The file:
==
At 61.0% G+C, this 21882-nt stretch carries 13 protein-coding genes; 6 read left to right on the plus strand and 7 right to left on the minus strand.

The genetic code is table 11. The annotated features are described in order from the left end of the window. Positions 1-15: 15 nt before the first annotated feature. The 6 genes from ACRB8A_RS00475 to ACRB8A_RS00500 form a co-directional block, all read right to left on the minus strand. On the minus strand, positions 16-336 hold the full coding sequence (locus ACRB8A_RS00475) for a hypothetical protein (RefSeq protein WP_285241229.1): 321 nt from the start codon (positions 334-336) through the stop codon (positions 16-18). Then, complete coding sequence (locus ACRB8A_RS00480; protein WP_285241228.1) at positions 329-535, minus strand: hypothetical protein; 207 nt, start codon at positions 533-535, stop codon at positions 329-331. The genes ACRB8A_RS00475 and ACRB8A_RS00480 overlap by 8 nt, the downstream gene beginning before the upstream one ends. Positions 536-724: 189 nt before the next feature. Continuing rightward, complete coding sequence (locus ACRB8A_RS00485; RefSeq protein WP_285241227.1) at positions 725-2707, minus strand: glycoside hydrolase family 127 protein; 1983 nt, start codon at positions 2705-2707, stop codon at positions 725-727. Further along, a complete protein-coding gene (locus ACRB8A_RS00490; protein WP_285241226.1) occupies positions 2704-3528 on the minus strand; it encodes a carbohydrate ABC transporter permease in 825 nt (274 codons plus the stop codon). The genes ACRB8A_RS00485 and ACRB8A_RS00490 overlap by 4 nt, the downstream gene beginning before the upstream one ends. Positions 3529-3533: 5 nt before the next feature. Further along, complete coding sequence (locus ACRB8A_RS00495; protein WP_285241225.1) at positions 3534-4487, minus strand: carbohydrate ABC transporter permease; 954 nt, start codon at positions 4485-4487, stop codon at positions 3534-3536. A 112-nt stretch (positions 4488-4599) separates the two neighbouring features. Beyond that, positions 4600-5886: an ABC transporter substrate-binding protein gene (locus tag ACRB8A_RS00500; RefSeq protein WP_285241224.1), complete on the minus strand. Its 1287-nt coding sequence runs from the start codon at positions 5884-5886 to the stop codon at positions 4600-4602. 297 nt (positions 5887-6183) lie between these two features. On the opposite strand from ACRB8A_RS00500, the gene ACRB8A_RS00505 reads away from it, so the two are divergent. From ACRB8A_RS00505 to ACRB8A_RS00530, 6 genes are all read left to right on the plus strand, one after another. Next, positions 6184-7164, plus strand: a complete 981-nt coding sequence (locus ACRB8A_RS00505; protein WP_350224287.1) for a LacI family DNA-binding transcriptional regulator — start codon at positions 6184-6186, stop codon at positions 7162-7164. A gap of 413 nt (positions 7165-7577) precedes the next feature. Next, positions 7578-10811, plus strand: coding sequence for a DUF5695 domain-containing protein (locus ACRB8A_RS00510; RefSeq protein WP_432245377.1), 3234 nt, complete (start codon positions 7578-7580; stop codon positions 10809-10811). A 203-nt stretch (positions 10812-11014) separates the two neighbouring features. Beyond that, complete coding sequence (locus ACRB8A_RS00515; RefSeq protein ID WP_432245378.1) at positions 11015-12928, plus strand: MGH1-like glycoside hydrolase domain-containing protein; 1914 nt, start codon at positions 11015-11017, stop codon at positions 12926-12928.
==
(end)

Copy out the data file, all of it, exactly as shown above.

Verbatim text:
At 61.0% G+C, this 21882-nt stretch carries 13 protein-coding genes; 6 read left to right on the plus strand and 7 right to left on the minus strand.

The genetic code is table 11. The annotated features are described in order from the left end of the window. Positions 1-15: 15 nt before the first annotated feature. The 6 genes from ACRB8A_RS00475 to ACRB8A_RS00500 form a co-directional block, all read right to left on the minus strand. On the minus strand, positions 16-336 hold the full coding sequence (locus ACRB8A_RS00475) for a hypothetical protein (RefSeq protein WP_285241229.1): 321 nt from the start codon (positions 334-336) through the stop codon (positions 16-18). Then, complete coding sequence (locus ACRB8A_RS00480; protein WP_285241228.1) at positions 329-535, minus strand: hypothetical protein; 207 nt, start codon at positions 533-535, stop codon at positions 329-331. The genes ACRB8A_RS00475 and ACRB8A_RS00480 overlap by 8 nt, the downstream gene beginning before the upstream one ends. Positions 536-724: 189 nt before the next feature. Continuing rightward, complete coding sequence (locus ACRB8A_RS00485; RefSeq protein WP_285241227.1) at positions 725-2707, minus strand: glycoside hydrolase family 127 protein; 1983 nt, start codon at positions 2705-2707, stop codon at positions 725-727. Further along, a complete protein-coding gene (locus ACRB8A_RS00490; protein WP_285241226.1) occupies positions 2704-3528 on the minus strand; it encodes a carbohydrate ABC transporter permease in 825 nt (274 codons plus the stop codon). The genes ACRB8A_RS00485 and ACRB8A_RS00490 overlap by 4 nt, the downstream gene beginning before the upstream one ends. Positions 3529-3533: 5 nt before the next feature. Further along, complete coding sequence (locus ACRB8A_RS00495; protein WP_285241225.1) at positions 3534-4487, minus strand: carbohydrate ABC transporter permease; 954 nt, start codon at positions 4485-4487, stop codon at positions 3534-3536. A 112-nt stretch (positions 4488-4599) separates the two neighbouring features. Beyond that, positions 4600-5886: an ABC transporter substrate-binding protein gene (locus tag ACRB8A_RS00500; RefSeq protein WP_285241224.1), complete on the minus strand. Its 1287-nt coding sequence runs from the start codon at positions 5884-5886 to the stop codon at positions 4600-4602. 297 nt (positions 5887-6183) lie between these two features. On the opposite strand from ACRB8A_RS00500, the gene ACRB8A_RS00505 reads away from it, so the two are divergent. From ACRB8A_RS00505 to ACRB8A_RS00530, 6 genes are all read left to right on the plus strand, one after another. Next, positions 6184-7164, plus strand: a complete 981-nt coding sequence (locus ACRB8A_RS00505; protein WP_350224287.1) for a LacI family DNA-binding transcriptional regulator — start codon at positions 6184-6186, stop codon at positions 7162-7164. A gap of 413 nt (positions 7165-7577) precedes the next feature. Next, positions 7578-10811, plus strand: coding sequence for a DUF5695 domain-containing protein (locus ACRB8A_RS00510; RefSeq protein WP_432245377.1), 3234 nt, complete (start codon positions 7578-7580; stop codon positions 10809-10811). A 203-nt stretch (positions 10812-11014) separates the two neighbouring features. Beyond that, complete coding sequence (locus ACRB8A_RS00515; RefSeq protein ID WP_432245378.1) at positions 11015-12928, plus strand: MGH1-like glycoside hydrolase domain-containing protein; 1914 nt, start codon at positions 11015-11017, stop codon at positions 12926-12928.